Every year as we get closer to the Oscars, talk swirls about the films in contention for best picture and the actors and actresses who are and aren't getting nominations. Smaller categories often get passed over, but in the case of animation shorts, viewers can see an entertaining showcase of this year's nominees at the Tower Theater starting this weekend.
This year's lineup is a diverse bunch, and aside from being animated, about all they have in common is their short format (all but one are under 10 minutes long). For many people whose typical exposure to the world of animation comes via Pixar's annual CGI productions, this is a great way to see how some smaller outfits are interpreting the genre.
That being said, most audiences will be familiar with "Piper," the animated short about an adorable young bird fishing for shells on a beach that ran before last summer's "Finding Dory." "Piper" was, and is, a fantastic example of how a powerful message can get across with a short running time.
While most of the nominated shorts are family friendly (more on that later), "Piper" is the most likely candidate that will appeal to young children. The content of Pixar's Oscar competition is considered family-appropriate, but their subject matter is aimed at an older audience.
These competitors include "Borrowed Time," a brooding short about an adult sheriff who returns to the scene of a tragedy from his youth involving his father, and "Pearl," a musical short presented almost entirely from the interior point of view of an old beater car as it acts as the stage for a father and daughter who chase their love of music.
One of the more thought-provoking shorts is "Blind Vaysha," a kind of fairy tale about a girl born with a unique eye condition: one eye only sees the past, and the other sees the future. This short, directed by Theodore Ushev, uses some creative animation over a split screen style that demonstrates how, for example, when Vaysha encounters a man her own age, in one eye she sees a child, and in the other she sees a hunched old man.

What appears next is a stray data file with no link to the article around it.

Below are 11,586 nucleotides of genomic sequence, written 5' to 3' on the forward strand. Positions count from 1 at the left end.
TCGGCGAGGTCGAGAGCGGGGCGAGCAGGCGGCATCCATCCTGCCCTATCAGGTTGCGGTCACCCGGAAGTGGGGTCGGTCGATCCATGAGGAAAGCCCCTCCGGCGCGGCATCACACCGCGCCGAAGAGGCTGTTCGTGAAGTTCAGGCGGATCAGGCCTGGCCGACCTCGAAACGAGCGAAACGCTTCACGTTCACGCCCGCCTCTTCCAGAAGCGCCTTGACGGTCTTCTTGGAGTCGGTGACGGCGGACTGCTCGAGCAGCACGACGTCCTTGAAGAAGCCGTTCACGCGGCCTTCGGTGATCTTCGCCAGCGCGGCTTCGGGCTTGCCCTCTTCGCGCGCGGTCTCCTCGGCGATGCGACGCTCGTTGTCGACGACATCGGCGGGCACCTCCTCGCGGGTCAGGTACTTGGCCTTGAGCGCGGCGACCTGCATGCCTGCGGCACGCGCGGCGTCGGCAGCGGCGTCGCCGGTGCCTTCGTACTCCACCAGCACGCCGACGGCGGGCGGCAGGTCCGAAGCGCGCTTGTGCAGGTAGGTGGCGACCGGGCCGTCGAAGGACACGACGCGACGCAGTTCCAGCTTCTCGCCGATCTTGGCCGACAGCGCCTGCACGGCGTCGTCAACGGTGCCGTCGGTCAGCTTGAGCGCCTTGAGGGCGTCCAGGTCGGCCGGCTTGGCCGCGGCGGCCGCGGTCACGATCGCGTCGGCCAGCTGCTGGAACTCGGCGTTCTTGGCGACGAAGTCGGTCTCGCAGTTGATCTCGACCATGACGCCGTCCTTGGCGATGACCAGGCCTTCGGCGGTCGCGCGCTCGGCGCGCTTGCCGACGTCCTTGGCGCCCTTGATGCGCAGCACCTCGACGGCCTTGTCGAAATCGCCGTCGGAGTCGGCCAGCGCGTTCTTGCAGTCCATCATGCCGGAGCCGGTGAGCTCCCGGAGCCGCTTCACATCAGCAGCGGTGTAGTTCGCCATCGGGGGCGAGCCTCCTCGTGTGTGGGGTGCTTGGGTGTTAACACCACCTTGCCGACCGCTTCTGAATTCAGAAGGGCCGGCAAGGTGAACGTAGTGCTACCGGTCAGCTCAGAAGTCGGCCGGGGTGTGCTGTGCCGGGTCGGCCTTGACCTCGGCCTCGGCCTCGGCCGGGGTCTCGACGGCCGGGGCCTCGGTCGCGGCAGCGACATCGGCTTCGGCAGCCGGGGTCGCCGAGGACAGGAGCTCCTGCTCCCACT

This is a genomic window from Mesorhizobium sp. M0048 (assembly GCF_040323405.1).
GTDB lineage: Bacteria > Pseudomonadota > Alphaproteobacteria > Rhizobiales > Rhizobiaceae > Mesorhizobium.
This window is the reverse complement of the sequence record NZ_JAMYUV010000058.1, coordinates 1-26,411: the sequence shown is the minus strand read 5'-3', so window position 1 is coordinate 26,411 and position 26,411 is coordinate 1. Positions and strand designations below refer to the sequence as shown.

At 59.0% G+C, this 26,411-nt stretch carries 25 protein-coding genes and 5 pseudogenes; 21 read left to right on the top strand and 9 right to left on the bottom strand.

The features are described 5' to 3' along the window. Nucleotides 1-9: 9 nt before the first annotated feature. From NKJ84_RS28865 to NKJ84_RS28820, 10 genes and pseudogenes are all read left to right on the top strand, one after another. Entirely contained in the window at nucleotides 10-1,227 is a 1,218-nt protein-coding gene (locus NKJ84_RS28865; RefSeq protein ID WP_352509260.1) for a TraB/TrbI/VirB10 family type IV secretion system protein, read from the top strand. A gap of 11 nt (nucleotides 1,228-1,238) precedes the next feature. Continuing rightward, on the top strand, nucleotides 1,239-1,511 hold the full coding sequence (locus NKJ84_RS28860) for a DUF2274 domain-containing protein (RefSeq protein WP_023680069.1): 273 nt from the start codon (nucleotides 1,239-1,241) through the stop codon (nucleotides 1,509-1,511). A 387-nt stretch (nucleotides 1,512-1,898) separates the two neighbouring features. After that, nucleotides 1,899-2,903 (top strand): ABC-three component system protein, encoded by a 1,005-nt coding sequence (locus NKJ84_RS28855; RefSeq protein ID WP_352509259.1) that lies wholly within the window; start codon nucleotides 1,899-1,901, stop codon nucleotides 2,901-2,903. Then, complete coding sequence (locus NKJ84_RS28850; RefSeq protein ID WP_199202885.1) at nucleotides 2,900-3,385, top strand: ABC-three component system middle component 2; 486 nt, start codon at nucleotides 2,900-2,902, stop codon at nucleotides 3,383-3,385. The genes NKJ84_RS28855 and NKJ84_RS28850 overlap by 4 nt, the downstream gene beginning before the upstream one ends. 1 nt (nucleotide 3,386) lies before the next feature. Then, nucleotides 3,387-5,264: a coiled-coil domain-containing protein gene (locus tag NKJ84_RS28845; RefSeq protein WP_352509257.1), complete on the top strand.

The final nominee is "Pear Cider and Cigarettes," a first-person narrative about an artist named Rob who travels to China to be with his childhood friend Techno, who is awaiting a liver transplant. "Pear Cider" is the only nominee to veer into R-rated territory and will be presented at the end of the showcase at the Tower Theater with a preceding title card that will give parents and kids an opportunity to exit the theater if they choose.
In addition to the five nominees, the animation showcase also includes "The Head Vanishes," "Asteria" and "Once Upon a Line," which beef up the total run time by another 20-plus minutes. This added value should be especially appreciated by parents who want to skip "Pear Cider," but still want enough content to justify the total ticket price. (The three added shorts were not screened for critics.)
Altogether, the animation showcase is a fun and inspiring package of unique animated work of the sort that often slips under the publicity radar. For families who have any interest in the genre, the shorts are well worth a look.
As mentioned, the animation showcase is not rated, but "Pear Cider and Cigarettes" enters R-rated territory with some profanity and sexual content. The other entries should be appropriate for ages 8 and up.
Joshua Terry is a freelance writer and photographer who also teaches English composition for Weber State University. You can find more of his movie reviews on YouTube.